Ofcom has announced its intention to make the 700 Mhz frequency zone, that is currently reserved for digital television and wireless microphones, available for use by mobile telephone companies, as part of a plan to improve national mobile broadband services.
The changes are expected to deliver higher quality and cheaper customer services, an Ofcom spokesperson said, “millions of consumers could benefit from lower mobile tariffs than would otherwise be offered, because we expect a significant proportion of the network cost savings to be passed through to them“.
The regulator explained that the move would not require any form of “digital switchover”. Current users of the 700 Mhz frequency would be unaffected, with services safeguarded against disruption, but businesses and individuals who use mobile data services are expected to notice an improved delivery of broadband.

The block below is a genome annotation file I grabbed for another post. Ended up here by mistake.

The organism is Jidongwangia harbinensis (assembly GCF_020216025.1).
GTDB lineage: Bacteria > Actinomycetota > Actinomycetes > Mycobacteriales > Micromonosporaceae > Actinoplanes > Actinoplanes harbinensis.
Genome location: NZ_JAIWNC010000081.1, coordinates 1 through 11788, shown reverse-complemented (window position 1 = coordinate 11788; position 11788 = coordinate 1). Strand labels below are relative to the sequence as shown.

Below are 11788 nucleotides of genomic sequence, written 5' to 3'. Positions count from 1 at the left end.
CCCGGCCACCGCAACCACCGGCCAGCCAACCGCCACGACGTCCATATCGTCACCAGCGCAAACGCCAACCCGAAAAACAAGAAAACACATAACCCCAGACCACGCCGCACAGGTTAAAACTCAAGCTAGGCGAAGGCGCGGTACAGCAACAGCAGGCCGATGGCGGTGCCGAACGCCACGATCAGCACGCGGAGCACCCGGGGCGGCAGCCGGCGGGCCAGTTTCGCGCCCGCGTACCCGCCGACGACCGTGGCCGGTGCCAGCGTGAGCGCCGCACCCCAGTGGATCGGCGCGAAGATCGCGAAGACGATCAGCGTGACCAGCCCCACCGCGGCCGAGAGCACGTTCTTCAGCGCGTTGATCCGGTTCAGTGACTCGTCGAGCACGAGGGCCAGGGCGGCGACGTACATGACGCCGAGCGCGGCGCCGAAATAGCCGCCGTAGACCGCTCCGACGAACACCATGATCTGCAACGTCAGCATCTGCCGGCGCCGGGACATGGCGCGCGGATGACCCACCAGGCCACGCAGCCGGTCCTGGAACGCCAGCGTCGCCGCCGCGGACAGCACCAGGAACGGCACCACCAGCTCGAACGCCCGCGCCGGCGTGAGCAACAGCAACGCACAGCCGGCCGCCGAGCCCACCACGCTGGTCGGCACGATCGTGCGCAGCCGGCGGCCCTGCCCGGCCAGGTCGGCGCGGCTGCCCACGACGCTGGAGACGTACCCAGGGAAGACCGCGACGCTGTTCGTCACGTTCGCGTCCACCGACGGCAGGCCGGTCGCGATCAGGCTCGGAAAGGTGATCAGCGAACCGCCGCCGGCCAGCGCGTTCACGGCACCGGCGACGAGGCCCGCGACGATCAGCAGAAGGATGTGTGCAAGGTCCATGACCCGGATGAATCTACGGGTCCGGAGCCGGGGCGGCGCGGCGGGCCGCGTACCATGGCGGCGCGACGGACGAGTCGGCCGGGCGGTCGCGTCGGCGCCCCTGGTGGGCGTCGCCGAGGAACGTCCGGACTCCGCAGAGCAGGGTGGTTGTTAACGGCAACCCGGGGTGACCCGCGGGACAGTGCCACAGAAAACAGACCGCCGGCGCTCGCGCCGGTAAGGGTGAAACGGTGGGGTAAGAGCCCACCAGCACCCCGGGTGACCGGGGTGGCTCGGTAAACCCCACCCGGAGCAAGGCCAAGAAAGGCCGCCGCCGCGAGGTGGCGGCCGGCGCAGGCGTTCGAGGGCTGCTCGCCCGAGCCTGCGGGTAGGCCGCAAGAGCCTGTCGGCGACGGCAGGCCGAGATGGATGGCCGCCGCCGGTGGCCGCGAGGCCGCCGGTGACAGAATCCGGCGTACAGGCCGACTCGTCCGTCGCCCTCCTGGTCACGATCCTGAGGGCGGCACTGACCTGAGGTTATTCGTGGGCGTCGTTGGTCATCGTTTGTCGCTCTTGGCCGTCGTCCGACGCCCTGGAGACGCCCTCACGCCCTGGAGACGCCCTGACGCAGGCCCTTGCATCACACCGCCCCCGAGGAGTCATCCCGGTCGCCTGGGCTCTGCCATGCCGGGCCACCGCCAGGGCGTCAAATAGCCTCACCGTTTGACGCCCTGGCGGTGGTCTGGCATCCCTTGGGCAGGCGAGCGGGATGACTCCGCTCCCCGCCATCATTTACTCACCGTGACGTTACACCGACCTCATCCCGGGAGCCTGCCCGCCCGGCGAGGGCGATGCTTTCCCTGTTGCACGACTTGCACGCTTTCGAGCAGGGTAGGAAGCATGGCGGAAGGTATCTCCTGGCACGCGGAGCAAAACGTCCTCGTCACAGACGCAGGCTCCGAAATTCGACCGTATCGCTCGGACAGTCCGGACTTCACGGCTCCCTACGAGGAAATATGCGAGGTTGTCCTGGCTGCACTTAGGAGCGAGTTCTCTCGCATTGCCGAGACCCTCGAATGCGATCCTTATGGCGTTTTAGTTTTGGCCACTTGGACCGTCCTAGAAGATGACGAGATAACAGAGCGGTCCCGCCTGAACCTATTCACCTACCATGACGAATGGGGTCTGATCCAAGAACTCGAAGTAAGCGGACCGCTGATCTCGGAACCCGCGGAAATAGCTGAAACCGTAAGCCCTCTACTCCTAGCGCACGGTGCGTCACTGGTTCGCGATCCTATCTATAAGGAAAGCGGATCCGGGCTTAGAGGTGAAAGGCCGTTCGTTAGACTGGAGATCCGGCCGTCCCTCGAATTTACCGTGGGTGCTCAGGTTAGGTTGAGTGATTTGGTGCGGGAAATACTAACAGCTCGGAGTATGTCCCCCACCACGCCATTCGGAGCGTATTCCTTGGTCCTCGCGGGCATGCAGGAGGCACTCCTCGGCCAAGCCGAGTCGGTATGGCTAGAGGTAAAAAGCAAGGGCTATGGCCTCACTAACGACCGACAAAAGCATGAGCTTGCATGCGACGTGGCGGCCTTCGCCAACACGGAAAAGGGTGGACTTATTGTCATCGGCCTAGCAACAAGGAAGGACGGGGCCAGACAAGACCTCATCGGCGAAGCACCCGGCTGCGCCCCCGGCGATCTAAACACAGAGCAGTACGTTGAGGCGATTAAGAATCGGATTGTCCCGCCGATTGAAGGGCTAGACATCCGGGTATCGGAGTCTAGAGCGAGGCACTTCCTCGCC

Ed Richards, Ofcom Chief Executive, said, “This is a crucial next step in the development of the UK’s communications infrastructure… more spectrum will be available for mobile broadband where demand is especially high, but the UK will retain a competitive terrestrial television platform as well.”
Ofcom stated that it is planning for the changes to take place in early 2022, although it has also suggested that it could possibly be rolled out in 2020.
“It’s significant for people in remote and rural areas because, despite the best efforts of government to get operators to deliver fixed broadband into those areas, the fact is there are still some places that are not going to be reached by 2022, and this will help,” said Mark Newman, chief research officer of Ovum’s telecoms research business.
In a statement, Ofcom predicted that data demand will be up to 45 times higher than it is currently by 2030 and as such has determined that it is necessary for areas of the wireless frequency spectrum to be available for mobile data services.
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